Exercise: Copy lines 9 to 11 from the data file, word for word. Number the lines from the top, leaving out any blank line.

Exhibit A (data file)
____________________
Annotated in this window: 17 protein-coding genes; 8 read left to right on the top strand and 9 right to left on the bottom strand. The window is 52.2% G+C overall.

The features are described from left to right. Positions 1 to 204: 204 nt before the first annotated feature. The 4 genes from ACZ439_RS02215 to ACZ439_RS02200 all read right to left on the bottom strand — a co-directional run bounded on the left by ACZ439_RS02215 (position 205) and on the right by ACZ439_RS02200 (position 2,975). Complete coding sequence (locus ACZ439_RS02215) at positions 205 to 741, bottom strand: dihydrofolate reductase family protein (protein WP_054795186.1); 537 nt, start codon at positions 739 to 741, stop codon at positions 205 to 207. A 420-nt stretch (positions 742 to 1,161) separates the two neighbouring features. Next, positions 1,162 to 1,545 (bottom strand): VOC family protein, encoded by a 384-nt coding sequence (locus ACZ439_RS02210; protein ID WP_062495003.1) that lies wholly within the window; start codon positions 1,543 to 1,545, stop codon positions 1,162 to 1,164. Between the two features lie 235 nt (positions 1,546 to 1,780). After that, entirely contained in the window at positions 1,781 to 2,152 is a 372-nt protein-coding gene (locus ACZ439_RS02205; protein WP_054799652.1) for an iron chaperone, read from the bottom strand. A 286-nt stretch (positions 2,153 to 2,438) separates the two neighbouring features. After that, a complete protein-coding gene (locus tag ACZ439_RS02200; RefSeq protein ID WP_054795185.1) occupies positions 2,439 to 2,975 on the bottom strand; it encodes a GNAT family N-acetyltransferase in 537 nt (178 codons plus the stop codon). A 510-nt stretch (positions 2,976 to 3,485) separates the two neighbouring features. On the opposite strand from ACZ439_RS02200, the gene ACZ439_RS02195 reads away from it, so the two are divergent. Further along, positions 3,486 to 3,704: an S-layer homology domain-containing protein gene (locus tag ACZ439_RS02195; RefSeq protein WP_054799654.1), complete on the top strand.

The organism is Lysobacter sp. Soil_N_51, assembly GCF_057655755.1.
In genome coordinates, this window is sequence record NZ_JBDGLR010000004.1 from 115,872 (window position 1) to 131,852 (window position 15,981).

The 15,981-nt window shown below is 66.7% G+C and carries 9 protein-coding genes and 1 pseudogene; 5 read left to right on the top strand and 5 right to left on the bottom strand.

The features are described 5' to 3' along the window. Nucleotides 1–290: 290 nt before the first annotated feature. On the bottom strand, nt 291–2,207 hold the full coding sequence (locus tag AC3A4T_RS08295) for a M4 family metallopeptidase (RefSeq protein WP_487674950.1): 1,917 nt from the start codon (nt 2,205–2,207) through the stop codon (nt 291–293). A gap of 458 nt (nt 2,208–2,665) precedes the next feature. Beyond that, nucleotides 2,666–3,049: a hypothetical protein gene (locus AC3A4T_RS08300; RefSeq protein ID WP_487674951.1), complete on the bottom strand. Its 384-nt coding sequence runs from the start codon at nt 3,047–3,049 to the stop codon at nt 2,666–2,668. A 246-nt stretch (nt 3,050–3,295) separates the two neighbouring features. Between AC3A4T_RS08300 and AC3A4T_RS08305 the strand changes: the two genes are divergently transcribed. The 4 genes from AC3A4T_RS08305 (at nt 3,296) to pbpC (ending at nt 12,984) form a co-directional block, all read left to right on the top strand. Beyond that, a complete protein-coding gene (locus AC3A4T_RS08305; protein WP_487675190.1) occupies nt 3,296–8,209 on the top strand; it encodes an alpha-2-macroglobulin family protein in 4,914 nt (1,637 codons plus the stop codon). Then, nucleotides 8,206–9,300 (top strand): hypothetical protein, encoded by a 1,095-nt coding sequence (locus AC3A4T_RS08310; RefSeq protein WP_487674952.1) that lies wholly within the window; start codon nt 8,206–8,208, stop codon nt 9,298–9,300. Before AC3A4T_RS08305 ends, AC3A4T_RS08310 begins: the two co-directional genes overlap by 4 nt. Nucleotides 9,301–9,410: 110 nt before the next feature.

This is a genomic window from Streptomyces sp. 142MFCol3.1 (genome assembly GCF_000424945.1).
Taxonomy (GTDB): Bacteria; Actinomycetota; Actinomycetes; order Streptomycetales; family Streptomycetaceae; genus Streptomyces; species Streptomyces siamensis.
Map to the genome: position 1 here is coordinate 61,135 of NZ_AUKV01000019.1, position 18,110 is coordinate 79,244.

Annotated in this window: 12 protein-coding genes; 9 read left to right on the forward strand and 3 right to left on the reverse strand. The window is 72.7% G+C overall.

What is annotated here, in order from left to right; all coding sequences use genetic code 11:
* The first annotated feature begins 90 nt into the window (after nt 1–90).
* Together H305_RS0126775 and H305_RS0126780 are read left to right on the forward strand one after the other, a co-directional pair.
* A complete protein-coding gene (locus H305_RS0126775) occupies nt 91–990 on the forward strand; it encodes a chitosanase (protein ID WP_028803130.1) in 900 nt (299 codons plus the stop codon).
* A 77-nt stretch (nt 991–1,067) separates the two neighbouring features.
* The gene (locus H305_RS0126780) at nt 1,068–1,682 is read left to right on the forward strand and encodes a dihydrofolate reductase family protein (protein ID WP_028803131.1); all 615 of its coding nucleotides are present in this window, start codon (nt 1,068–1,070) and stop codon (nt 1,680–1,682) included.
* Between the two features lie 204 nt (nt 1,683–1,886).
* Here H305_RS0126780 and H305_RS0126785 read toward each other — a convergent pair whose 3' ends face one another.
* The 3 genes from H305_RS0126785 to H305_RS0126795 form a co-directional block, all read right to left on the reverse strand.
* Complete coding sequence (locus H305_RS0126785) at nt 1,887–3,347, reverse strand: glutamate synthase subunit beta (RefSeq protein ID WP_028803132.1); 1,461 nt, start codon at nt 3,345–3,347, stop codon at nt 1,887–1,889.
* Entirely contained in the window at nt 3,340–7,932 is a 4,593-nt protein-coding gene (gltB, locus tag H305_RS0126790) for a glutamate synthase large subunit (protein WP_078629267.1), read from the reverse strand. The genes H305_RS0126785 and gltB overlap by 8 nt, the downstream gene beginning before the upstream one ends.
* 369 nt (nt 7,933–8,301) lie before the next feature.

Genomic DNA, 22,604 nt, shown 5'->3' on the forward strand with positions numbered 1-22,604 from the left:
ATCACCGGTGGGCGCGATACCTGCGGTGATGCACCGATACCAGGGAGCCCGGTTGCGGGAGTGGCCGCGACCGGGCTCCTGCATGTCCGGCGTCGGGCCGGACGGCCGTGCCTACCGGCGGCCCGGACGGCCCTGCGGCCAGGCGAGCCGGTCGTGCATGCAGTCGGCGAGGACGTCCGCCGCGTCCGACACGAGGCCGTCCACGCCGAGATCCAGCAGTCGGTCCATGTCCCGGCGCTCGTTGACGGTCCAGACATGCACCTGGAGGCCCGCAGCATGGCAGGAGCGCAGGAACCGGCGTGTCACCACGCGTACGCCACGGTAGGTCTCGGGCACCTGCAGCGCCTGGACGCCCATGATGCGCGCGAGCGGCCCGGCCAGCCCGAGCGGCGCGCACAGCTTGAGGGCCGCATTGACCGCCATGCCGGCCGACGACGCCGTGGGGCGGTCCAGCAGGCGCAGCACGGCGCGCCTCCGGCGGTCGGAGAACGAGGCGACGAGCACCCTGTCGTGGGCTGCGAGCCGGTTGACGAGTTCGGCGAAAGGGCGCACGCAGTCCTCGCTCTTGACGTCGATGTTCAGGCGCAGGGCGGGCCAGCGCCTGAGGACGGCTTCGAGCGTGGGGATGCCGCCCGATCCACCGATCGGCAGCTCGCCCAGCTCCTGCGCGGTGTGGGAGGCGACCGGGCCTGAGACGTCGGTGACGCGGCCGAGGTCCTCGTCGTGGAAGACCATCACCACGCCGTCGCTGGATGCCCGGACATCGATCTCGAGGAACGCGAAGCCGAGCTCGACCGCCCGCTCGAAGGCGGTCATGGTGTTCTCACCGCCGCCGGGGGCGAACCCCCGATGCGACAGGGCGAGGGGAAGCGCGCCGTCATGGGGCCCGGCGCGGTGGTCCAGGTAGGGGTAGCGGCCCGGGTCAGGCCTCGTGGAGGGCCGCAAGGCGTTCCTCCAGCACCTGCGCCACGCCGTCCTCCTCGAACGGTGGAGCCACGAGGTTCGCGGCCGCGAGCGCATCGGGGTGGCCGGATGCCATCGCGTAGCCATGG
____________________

Map to the genome: position 1 here is coordinate 61,135 of NZ_AUKV01000019.1, position 18,110 is coordinate 79,244.

Annotated in this window: 12 protein-coding genes; 9 read left to right on the forward strand and 3 right to left on the reverse strand. The window is 72.7% G+C overall.

What is annotated here, in order from left to right; all coding sequences use genetic code 11: